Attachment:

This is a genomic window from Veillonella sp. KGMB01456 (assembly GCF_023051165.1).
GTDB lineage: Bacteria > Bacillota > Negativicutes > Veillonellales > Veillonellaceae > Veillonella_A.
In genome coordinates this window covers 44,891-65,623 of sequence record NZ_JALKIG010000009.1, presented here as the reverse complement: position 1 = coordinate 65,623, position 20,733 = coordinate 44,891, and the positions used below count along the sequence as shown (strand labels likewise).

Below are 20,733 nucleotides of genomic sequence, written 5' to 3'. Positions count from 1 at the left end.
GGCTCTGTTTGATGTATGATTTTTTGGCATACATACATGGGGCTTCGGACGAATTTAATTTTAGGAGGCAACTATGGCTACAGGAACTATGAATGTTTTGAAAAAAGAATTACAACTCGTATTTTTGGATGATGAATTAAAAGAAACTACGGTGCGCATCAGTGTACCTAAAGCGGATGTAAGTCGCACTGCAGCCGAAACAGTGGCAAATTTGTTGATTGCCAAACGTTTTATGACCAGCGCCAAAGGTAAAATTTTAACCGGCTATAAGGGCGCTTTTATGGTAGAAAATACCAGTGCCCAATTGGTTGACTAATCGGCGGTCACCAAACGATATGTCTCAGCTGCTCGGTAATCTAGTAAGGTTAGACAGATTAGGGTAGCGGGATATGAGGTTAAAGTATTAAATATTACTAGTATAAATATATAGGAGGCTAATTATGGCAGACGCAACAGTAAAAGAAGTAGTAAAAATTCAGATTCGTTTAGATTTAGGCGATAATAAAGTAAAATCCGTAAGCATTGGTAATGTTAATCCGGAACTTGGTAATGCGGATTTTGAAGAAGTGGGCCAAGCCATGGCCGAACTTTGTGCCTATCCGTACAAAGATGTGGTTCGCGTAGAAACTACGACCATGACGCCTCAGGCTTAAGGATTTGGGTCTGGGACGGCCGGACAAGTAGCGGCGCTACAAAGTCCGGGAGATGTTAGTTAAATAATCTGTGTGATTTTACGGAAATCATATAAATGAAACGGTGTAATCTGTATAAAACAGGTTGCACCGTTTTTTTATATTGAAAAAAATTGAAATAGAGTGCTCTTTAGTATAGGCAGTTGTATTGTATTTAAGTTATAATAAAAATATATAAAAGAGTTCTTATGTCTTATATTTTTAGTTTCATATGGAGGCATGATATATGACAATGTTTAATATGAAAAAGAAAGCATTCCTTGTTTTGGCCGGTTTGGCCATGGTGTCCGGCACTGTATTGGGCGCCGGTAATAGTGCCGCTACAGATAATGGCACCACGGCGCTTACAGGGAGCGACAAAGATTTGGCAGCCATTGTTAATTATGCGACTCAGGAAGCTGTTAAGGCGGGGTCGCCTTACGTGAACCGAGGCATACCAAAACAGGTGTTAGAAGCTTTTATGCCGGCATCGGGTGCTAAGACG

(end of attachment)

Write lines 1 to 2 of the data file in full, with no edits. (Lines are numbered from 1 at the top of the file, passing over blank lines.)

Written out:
This is a genomic window from Veillonella sp. KGMB01456 (assembly GCF_023051165.1).
GTDB lineage: Bacteria > Bacillota > Negativicutes > Veillonellales > Veillonellaceae > Veillonella_A.